In our biggest ensemble to date, we recorded Lillie Harris‘ “Elsewhen” an incredibly eery, almost primitive at times (think stomping, Rite-of-Spring-style chords) depiction of Orkney’s prehistoric monuments and how they have come to us through time. “Elsewhen” is written for flute, clarinet and string quartet and, as well as its eery textures and footstamping rhythms, it features yearning melodies in the wind instruments and violins.
Lillie is an old friend of Nordic Viola, writing my first commission, “AND” for solo viola. She has an uncanny way of capturing the essence of a place, sometimes prior to even visiting it. “Elsewhen” was originally composed for the St. Magnus Composers’ Course in 2017.
As well as our audio team, we had Craig Sinclair working on video and Matthew Smith on lighting and, as you can see above, they created a stunning stage for us to work on. We consider ourselves very lucky to have been able to record in the RSNO’s purpose-built New Auditorium.
Filming in Orkney
Craig is now in the driving seat as the composers, Linda Buckley, Lillie Harris and Gemma McGregor head to Orkney to capture footage of the landscapes, monuments and tales that inspired their music. Craig and I first worked together on “Histories and Herstories” during lockdown last year. Despite being reliant on stock footage, I loved how he matched the rhythm of the music with film and I’m eager to see how much more can be done when he is set free to film on location.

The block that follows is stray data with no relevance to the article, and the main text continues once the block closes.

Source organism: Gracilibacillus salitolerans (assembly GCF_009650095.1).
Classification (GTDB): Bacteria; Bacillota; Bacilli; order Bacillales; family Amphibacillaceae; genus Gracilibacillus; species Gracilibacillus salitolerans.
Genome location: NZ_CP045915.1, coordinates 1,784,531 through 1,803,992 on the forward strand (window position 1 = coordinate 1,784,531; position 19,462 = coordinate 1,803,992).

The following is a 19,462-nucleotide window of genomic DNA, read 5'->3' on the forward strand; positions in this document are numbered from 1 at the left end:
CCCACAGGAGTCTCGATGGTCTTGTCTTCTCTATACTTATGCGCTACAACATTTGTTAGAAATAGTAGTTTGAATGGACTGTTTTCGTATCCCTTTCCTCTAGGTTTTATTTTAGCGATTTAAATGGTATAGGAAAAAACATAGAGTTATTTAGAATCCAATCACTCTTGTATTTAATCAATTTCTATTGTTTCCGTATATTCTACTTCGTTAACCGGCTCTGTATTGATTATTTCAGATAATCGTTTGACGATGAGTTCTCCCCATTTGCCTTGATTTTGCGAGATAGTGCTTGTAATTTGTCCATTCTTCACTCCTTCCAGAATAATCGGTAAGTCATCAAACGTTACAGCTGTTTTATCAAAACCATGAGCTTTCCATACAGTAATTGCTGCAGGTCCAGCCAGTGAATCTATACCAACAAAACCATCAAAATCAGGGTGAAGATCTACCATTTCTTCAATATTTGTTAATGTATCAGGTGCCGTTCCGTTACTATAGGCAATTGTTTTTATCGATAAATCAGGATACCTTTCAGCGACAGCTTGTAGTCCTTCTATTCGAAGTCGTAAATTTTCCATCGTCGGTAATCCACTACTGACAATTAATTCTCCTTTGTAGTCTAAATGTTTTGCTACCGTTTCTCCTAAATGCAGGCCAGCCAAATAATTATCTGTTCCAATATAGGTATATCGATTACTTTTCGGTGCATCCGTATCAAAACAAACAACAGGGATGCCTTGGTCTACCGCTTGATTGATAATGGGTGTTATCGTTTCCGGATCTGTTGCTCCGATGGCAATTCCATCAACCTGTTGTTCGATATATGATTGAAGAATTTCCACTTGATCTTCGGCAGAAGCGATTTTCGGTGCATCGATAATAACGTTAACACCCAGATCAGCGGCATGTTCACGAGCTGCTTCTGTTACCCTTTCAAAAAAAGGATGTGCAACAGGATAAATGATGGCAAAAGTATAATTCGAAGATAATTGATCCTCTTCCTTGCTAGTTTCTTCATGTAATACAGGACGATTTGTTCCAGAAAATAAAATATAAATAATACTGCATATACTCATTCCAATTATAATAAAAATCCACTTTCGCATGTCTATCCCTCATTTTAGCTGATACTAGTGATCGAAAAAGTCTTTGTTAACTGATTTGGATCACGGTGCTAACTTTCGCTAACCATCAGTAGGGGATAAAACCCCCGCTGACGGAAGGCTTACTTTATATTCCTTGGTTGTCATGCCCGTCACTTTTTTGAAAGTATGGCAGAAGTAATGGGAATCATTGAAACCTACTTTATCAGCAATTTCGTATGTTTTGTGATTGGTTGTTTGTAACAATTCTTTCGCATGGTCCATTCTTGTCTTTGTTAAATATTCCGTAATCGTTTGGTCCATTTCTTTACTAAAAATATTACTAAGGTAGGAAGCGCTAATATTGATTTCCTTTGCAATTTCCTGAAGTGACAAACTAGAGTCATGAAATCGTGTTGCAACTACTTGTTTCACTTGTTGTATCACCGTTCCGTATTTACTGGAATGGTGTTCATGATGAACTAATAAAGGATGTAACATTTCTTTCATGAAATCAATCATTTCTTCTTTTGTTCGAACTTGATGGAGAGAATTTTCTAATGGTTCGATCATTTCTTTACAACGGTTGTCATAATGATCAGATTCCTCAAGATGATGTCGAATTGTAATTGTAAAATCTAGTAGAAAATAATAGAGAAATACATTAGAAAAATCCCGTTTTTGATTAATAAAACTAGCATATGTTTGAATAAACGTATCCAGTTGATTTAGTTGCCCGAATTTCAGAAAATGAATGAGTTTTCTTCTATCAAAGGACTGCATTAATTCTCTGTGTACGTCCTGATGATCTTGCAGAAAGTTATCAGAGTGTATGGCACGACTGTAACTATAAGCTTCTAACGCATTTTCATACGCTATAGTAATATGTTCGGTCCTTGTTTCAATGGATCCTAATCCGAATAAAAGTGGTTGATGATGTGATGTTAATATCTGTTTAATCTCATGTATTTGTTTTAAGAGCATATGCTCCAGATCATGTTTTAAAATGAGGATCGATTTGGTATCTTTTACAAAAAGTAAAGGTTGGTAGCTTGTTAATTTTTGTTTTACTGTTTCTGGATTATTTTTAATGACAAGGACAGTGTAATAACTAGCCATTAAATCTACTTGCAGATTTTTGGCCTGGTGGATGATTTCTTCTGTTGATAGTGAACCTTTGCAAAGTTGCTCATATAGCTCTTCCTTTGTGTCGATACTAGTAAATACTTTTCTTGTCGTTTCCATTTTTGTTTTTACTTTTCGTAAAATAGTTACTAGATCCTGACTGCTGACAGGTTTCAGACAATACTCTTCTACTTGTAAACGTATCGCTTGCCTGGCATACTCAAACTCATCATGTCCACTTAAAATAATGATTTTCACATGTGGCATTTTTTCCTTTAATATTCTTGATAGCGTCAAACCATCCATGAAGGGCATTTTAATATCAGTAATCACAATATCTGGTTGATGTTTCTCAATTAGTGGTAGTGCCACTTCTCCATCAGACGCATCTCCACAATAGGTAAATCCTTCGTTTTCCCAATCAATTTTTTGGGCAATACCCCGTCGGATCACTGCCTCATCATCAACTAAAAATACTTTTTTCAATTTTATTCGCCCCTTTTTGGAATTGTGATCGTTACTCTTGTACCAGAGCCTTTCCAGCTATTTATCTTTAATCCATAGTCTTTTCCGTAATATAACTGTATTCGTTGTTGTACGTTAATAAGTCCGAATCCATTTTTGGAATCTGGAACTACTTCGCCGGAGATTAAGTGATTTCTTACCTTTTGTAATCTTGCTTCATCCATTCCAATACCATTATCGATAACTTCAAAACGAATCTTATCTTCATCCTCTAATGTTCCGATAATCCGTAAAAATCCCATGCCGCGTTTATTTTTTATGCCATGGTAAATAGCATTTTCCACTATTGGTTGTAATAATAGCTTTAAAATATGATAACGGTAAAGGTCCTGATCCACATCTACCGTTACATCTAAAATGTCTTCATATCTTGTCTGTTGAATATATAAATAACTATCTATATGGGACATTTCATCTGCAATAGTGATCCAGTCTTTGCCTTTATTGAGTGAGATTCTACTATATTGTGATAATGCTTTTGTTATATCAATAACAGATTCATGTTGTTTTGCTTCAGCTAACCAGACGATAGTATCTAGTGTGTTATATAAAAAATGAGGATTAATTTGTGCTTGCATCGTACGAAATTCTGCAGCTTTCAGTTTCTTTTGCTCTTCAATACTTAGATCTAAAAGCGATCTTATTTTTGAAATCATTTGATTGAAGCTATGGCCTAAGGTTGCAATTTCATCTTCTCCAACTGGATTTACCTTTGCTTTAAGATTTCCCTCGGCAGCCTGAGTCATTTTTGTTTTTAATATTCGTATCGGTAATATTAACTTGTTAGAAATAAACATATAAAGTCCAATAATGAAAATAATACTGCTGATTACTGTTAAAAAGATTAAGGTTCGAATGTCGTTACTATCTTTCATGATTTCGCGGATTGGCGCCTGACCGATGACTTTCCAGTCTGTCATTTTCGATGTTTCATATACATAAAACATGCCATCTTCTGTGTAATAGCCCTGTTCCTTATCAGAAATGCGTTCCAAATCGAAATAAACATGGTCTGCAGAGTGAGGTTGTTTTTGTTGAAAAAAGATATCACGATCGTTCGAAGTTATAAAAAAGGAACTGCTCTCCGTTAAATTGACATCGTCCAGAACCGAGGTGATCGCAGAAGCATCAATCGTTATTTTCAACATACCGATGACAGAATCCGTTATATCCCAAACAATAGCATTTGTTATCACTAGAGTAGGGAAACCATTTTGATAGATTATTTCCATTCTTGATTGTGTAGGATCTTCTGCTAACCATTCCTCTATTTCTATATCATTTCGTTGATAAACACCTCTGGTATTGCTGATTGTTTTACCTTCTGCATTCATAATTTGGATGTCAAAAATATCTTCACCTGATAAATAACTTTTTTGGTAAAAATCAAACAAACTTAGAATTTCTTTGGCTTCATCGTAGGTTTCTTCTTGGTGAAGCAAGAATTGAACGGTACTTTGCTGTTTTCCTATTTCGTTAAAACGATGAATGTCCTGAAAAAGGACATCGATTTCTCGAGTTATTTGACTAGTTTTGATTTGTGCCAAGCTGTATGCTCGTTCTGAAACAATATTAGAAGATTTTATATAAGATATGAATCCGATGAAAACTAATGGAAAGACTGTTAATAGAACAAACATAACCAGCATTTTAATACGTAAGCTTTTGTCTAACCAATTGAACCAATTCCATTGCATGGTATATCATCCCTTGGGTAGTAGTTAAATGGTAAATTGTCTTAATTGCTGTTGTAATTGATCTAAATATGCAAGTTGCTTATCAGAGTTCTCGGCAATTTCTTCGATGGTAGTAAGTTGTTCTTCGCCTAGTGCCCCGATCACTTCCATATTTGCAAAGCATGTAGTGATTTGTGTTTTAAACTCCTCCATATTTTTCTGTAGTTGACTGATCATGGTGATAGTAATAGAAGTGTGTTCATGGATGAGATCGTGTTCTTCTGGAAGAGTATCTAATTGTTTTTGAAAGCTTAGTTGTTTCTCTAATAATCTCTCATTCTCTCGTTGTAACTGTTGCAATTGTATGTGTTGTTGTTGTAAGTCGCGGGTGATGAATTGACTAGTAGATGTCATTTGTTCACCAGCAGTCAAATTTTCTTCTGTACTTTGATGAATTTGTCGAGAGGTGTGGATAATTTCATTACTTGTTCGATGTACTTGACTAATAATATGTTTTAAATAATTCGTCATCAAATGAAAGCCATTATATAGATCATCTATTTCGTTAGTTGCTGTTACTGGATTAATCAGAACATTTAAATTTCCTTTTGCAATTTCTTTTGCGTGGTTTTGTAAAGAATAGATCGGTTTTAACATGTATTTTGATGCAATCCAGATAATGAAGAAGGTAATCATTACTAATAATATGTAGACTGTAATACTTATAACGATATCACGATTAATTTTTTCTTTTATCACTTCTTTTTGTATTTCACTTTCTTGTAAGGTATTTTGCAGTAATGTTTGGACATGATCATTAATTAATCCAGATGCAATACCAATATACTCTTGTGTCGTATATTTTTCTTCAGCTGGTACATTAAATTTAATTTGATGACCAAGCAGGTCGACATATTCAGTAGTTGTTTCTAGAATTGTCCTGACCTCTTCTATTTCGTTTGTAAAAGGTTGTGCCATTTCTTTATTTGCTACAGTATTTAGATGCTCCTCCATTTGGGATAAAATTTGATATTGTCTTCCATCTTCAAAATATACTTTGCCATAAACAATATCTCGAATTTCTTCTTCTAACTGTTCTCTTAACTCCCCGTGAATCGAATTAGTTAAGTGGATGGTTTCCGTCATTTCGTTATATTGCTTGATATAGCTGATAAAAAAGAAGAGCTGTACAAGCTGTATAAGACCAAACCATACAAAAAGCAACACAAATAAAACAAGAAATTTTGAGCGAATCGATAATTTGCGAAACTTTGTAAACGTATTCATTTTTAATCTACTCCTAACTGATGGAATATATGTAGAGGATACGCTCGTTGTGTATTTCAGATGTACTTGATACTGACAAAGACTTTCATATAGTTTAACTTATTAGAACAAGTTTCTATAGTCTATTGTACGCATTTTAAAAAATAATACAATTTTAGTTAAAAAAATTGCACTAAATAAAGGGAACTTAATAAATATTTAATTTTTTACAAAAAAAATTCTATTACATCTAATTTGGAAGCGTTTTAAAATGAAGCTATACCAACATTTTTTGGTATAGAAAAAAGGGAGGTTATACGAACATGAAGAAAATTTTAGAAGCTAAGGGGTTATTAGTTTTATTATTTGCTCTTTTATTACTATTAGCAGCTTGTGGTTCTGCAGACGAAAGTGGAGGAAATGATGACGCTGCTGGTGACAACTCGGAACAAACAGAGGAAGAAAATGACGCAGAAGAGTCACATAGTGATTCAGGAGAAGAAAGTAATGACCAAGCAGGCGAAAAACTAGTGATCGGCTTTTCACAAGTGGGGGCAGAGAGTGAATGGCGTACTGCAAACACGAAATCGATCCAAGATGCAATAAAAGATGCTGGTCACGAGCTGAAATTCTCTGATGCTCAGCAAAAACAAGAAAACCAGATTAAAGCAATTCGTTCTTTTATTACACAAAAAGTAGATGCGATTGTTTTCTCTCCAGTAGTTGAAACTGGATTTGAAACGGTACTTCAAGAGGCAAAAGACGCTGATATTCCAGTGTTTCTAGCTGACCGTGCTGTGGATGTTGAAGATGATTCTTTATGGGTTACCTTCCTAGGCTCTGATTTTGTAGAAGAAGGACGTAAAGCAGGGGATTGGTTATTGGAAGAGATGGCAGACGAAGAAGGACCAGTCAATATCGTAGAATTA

In another first for us, the emotions of the composers as they explore these historic sites and experience the nature and seascapes of Orkney will be captured and interpreted by landscape artist Orla Stevens. Orla, too is fascinated by seastories and landscapes and often captures the energy of the sea in paintings with a considerable textural element to them. She is also a keen musician and is interested in exploring the parallels between rhythm in music and art. I’m very excited and intrigued to see how she interprets these musical worlds.